I marvel at the many dog walkers I see wearing headphones or talking on the phone, dogs attached to belt loops, while crossing even the busiest intersections. I’m safety obsessed, probably due to my vast, and sometimes unfortunate, experience in all facets of animal care. I’ve rushed badly injured dogs into vet clinics, sobbing owners in tow, and assisted the vets as they fruitlessly attempted to save fading lives. Seeing the results of auto injuries and dog fights day after day as a veterinary technician was more than I could bear, because an animal in pain is sheer torture for me. You can explain injuries to at least adult humans, but animals have only to fear the worst.
(This walker is sort-of famous all over Chelsea/The Flatiron/The Village because he always has 10 to 15 dogs with him, and they miraculously stay exactly where he places them in the pack. He clearly uses some kind of Jedi mind control).
As a dog walker, I’ve heard horror stories of dogs escaping from collars and taking off across 7th Avenue at rush-hour, and I’ve helped other walkers retrieve escapees more than once. In absorbing my environment for the last five years, I’ve concluded that my level of attentiveness is abnormal, but it’s the reason I’ve never even had a close call, safety-wise. I’ve been told by more than a few graduate psych professors that I was both a high self-monitor and a highly sensitive person (the latter of which is actually an acronymized trait, apparently), meaning, I process sensory data, especially that which relates to and affects me and my dogs directly, much more deeply and thoroughly than most people. It’s as exhausting as it sounds, but it adds up to my hearing, seeing and even feeling every possible danger before it becomes dangerous. For example, I cross every intersection with my dogs’ noses pulled well behind my knees, just in case a bicycle delivery person decides to zoom past stopped cars and run his red light. That exact scenario took place a few weeks ago, and had I not instructed Summer to heel as we crossed 7th Avenue and 26th Street, the bicyclist’s tire would have met Summer’s head instead of my right Timberland (which, consequently, was sturdy enough to knock him over and keep my foot unscathed). If I’d had headphones on, or had been chatting on the phone while holding her leash loosey-goosey, it could have been a very, VERY bad day.
Another aspect of walking safety that many people take for granted is equipment reliability. Most accidents occur because collars are too loose or harnesses are ill-fitted. Putting an Easy-Walk harness on backwards can allow dogs to compress their shoulder blades and slip out easily, while Puppia harnesses have been completely outlawed by many dog walking companies due to their high escapability (I know a Schipperke who was startled by a child and simply backed out of hers, running right into a cab’s front tire and…phew!…living to bark about it). Before trusting your dog’s collar or harness and leash on the mean streets, make a safety checklist.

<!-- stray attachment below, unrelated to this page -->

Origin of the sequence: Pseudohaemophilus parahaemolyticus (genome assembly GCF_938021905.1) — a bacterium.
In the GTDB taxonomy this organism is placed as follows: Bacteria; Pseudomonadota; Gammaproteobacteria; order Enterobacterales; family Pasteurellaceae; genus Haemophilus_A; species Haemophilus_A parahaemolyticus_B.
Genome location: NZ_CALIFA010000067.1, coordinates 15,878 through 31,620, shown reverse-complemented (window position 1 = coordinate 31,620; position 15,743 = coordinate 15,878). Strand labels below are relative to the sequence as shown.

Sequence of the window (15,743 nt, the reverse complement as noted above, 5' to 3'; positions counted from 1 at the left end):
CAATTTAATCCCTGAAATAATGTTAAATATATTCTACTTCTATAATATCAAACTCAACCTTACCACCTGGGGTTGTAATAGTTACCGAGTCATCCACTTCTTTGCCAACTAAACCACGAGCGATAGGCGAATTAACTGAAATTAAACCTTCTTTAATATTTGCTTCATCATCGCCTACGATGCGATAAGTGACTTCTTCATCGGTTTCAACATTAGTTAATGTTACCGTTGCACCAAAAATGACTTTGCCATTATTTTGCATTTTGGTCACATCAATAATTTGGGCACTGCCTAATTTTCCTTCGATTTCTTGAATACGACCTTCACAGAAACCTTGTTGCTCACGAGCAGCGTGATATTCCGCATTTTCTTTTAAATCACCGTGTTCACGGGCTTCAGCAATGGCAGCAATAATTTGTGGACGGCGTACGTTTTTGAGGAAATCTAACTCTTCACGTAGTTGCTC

Collar or Harness Fit – Does your dog’s collar stay as tight as it should (you should be able to get only two fingers between it and your dog’s neck, especially if you have a breed with a small head-to-neck circumference ratio), or does the fabric allow it to slide loose? Decorative collars often focus less on security than aesthetic appeal, so I steer clear of shiny, un-ribbed fabrics, spiffy though they may be. If you choose a harness, read the instructions thoroughly, and ask a trainer (NOT a vet, they are not experts in equipment safety and routinely give wrong advice, in my experience) or consult a video how-to if you’re not absolutely certain you’re using it correctly. I always supplement harnesses with a noose-style safety leash, because construction that prevents pulling most effectively does not always prevent escape. Remember, panicked dogs often back up rather than running forward, and many harnesses can turn your dog into a little Houdini by not accounting for this.
Leash Compatibility – Yet another consideration is how your dog’s leash attaches to his collar or harness. If the metal rings on a harness are too large to fit inside the leash’s hook without creating resistance as it moves, the hook can be popped open, freeing your dog. Likewise, even the sturdiest leash hooks can be made moot by other details, like release tabs that are too large. I discovered recently that Jackson’s new leash, which I immediately applauded his parents for buying since it looks impenetrable, was faulty when combined with his tiny harness. When he lunged for a squirrel in Madison Square Park, the leash clasp suddenly released from one of the harness rings, scaring me half to death and prompting me to buy an additional safety leash. I took the video below to demonstrate how it happens, just in case we should ever need to seek legal recourse with the leash’s maker. You can see here why twisting, turning and generally manhandling your leash and collar/harness combo is essential to knowing it will stick…because even the most well-trained dog is going to throw you a curve occasionally in this unpredictable metropolis.
The way I see it, with my Spidey senses, New York City is an accident waiting to happen. It’s a doomsday mentality, I’ll admit, but it doesn’t mean my dogs and I don’t have fun…in fact, I would say we have even MORE fun knowing we’ll always make it home safely.